SOUTH PACIFIC TROPICS ARE RE-CREATED at this Deluxe resort, which consists of two- and three-story Hawaiian longhouses situated around the four-story Great Ceremonial House, which contains restaurants, shops, and an atrium lobby with slate floors and many species of tropical plants. Buildings feature wood tones, with exposed-beam roofs and tribal-inspired geometric inlays in the cornices.

Spread across 39 acres along Seven Seas Lagoon, the resort has three white-sand beaches, some with volleyball courts. Its pool complex likewise captures the South Pacific theme. There is no dedicate fitness center, but guests are welcome to use the Grand Floridian’s facilities, just a quarter-mile walk or 2-minute monorail ride away. Landscaping is superb— garden-view rooms are generally superior to equivalent rooms at other resorts.

The Polynesian Village’s Moorea, Pago Pago, and Tokelau buildings have moved into Disney’s time-share program (described in the next section). Rooms here comprise studio accommodations with kitchenettes. The conversion of some hotel rooms to DVC units has left the Poly with fewer than 500 standard hotel rooms, so nabbing that reservation may be a little more difficult.

Except for the aforementioned Moorea, Pago Pago, and Tokelau, the resort opened with the Magic Kingdom in 1971. Periodic refurbishments keep the Poly generally well maintained, although a Clayton, Ohio, family found instances of room for improvement:

Most rooms have two queen beds, a sofa, a reading chair, a large dresser with plenty of shelf space, and a wall-mounted TV. A minifridge and coffeemaker sit between two large closets near the doorway and opposite the bathroom area. The dresser includes two horizontal shelves above and below the TV for extra storage capacity. The closets are spacious and light. Lighting throughout the room, including that for the desk and beds, is among the best on Disney property.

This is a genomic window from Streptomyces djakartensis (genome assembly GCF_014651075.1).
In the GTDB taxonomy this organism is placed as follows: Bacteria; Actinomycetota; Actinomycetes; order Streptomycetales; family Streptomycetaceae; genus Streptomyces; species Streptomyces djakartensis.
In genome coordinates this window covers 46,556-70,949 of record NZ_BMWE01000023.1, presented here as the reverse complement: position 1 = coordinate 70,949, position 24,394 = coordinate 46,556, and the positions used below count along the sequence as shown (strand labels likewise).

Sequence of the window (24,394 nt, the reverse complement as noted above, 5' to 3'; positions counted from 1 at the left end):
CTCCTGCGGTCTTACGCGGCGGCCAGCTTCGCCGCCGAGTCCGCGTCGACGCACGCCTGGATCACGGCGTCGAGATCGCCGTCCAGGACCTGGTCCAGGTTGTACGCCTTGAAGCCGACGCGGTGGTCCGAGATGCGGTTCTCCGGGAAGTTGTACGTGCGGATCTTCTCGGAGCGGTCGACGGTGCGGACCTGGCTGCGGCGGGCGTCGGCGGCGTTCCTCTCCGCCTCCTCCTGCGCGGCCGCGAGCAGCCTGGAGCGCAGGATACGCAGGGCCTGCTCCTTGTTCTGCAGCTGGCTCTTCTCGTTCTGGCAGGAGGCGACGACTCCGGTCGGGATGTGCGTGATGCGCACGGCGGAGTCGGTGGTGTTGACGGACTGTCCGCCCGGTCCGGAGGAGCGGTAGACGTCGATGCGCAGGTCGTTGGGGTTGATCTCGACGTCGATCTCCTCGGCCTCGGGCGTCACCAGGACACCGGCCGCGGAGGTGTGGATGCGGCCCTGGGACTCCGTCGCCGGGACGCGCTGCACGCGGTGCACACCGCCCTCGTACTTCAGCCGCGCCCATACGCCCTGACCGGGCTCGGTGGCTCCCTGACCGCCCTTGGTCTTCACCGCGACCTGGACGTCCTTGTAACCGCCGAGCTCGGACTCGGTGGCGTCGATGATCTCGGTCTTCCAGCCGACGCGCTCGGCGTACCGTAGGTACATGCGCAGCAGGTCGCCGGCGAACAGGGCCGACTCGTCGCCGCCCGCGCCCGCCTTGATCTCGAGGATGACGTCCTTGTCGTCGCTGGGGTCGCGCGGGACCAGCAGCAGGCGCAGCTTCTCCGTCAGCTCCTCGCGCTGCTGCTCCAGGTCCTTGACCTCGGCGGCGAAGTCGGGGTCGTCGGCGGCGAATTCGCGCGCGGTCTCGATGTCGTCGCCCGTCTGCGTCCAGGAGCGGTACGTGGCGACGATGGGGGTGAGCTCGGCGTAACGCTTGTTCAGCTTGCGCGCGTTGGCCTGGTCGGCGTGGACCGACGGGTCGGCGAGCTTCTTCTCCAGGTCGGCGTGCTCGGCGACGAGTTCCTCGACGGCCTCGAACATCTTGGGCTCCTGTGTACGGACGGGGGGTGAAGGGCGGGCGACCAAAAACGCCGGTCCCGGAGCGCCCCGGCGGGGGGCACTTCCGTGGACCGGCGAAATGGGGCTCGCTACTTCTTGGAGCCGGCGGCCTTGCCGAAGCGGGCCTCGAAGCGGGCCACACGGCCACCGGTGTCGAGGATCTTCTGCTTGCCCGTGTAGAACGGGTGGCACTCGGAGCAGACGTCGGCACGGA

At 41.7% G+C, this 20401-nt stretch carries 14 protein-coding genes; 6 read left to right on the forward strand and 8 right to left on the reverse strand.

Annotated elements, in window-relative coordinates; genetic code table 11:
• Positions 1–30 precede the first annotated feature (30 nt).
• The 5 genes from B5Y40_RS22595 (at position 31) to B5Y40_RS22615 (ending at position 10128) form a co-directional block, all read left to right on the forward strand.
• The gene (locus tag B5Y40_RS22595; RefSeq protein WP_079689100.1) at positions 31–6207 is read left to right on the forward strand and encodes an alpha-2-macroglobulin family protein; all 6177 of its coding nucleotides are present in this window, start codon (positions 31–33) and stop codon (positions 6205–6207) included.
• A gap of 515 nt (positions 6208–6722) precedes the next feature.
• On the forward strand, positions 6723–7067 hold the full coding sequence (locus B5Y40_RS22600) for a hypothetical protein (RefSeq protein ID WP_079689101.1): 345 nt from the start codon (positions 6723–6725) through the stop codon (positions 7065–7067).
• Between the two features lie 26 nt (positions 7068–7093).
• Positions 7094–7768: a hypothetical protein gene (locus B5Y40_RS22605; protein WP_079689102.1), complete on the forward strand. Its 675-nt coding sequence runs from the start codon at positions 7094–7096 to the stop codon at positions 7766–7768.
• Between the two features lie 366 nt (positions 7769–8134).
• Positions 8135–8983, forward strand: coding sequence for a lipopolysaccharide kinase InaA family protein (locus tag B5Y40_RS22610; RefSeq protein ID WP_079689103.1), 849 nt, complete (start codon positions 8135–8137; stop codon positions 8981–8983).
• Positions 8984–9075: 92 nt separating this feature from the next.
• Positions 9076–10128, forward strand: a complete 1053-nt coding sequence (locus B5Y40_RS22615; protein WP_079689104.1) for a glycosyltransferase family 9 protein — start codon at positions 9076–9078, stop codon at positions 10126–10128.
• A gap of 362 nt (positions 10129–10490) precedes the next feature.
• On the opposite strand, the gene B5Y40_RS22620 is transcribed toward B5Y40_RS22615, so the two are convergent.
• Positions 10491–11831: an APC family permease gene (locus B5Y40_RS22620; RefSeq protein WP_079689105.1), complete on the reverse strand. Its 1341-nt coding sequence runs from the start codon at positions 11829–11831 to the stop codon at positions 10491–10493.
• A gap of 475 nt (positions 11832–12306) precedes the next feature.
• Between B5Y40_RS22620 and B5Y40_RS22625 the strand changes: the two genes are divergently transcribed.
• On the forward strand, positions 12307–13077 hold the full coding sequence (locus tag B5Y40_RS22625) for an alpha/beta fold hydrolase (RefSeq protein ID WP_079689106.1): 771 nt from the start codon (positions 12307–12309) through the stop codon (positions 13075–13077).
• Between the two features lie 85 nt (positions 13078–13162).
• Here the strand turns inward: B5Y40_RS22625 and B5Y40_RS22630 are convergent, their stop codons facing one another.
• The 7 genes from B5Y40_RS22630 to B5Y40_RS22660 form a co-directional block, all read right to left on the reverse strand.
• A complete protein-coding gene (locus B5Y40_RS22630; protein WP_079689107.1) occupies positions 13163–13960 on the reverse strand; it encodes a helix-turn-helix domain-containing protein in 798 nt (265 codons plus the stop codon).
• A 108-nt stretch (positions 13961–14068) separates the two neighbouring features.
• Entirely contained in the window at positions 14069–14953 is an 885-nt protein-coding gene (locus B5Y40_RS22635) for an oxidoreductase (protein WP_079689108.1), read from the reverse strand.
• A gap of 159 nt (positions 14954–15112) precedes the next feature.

Seafoam-colored walls are offset by the dark wood of the desk and beds and by lighter woods used as accents on the remaining furniture. The color scheme is brightened with white bed comforters. Straw headboards and carved-wood tikis provide texture. Some rooms in Fiji, Rarotonga, and Samoa have king beds. All are categorized as garden-view rooms.

The Poly’s bathrooms are among our favorites in Walt Disney World, even if they’re on the small side. Two large sinks offer plenty of counter space. A spacious bath and shower (with curved shower rod) have excellent water pressure, and the cool tile floor feels great on your feet after a long day in the parks. The sink and shower share a door that separates them from the rest of the room. On one hand that makes the bathroom area feel larger, but on the other it means that only two people can get ready at the same time.

The Polynesian Village’s on-site monorail station is within easy walking distance of the Transportation and Ticket Center. Easily accessible by monorail are full-service restaurants at the Grand Floridian and Contemporary Resorts, as well as restaurants in the Magic Kingdom. Bus service is available to other Disney destinations, as well as boat service to the Magic Kingdom. Walking time to the bus and monorail stations from the most remote rooms is 8– 11 minutes. The Poly’s transportation options are a major draw for some.